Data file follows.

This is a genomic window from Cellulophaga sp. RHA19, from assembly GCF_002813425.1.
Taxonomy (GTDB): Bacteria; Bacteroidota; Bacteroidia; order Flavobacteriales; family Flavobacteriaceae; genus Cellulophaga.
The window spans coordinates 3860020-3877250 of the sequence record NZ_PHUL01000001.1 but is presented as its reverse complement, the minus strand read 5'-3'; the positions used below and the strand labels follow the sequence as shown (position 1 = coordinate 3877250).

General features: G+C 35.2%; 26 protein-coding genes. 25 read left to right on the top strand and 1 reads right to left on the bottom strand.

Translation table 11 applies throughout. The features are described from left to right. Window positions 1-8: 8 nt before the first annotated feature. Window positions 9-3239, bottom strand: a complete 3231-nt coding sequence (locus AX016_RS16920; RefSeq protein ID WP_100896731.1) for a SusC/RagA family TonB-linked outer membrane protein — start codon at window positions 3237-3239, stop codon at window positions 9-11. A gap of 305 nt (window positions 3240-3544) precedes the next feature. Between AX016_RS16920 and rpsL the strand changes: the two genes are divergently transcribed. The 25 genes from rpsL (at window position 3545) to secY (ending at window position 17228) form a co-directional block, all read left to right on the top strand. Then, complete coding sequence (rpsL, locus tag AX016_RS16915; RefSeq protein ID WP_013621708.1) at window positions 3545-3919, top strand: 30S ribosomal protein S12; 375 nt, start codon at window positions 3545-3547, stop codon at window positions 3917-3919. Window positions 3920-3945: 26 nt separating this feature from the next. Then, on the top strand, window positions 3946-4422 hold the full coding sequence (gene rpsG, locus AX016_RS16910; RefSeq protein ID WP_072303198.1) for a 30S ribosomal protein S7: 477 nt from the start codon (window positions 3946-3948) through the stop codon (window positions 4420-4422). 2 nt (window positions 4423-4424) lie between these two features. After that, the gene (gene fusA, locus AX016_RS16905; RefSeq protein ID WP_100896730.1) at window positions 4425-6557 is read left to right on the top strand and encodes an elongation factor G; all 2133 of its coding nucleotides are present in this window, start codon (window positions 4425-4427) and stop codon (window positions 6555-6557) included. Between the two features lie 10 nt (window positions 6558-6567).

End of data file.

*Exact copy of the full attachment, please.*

This is a genomic window from Cellulophaga sp. RHA19, from assembly GCF_002813425.1.
Taxonomy (GTDB): Bacteria; Bacteroidota; Bacteroidia; order Flavobacteriales; family Flavobacteriaceae; genus Cellulophaga.
The window spans coordinates 3860020-3877250 of the sequence record NZ_PHUL01000001.1 but is presented as its reverse complement, the minus strand read 5'-3'; the positions used below and the strand labels follow the sequence as shown (position 1 = coordinate 3877250).

General features: G+C 35.2%; 26 protein-coding genes. 25 read left to right on the top strand and 1 reads right to left on the bottom strand.

Translation table 11 applies throughout. The features are described from left to right. Window positions 1-8: 8 nt before the first annotated feature. Window positions 9-3239, bottom strand: a complete 3231-nt coding sequence (locus AX016_RS16920; RefSeq protein ID WP_100896731.1) for a SusC/RagA family TonB-linked outer membrane protein — start codon at window positions 3237-3239, stop codon at window positions 9-11. A gap of 305 nt (window positions 3240-3544) precedes the next feature. Between AX016_RS16920 and rpsL the strand changes: the two genes are divergently transcribed. The 25 genes from rpsL (at window position 3545) to secY (ending at window position 17228) form a co-directional block, all read left to right on the top strand. Then, complete coding sequence (rpsL, locus tag AX016_RS16915; RefSeq protein ID WP_013621708.1) at window positions 3545-3919, top strand: 30S ribosomal protein S12; 375 nt, start codon at window positions 3545-3547, stop codon at window positions 3917-3919. Window positions 3920-3945: 26 nt separating this feature from the next. Then, on the top strand, window positions 3946-4422 hold the full coding sequence (gene rpsG, locus AX016_RS16910; RefSeq protein ID WP_072303198.1) for a 30S ribosomal protein S7: 477 nt from the start codon (window positions 3946-3948) through the stop codon (window positions 4420-4422). 2 nt (window positions 4423-4424) lie between these two features. After that, the gene (gene fusA, locus AX016_RS16905; RefSeq protein ID WP_100896730.1) at window positions 4425-6557 is read left to right on the top strand and encodes an elongation factor G; all 2133 of its coding nucleotides are present in this window, start codon (window positions 4425-4427) and stop codon (window positions 6555-6557) included. Between the two features lie 10 nt (window positions 6558-6567).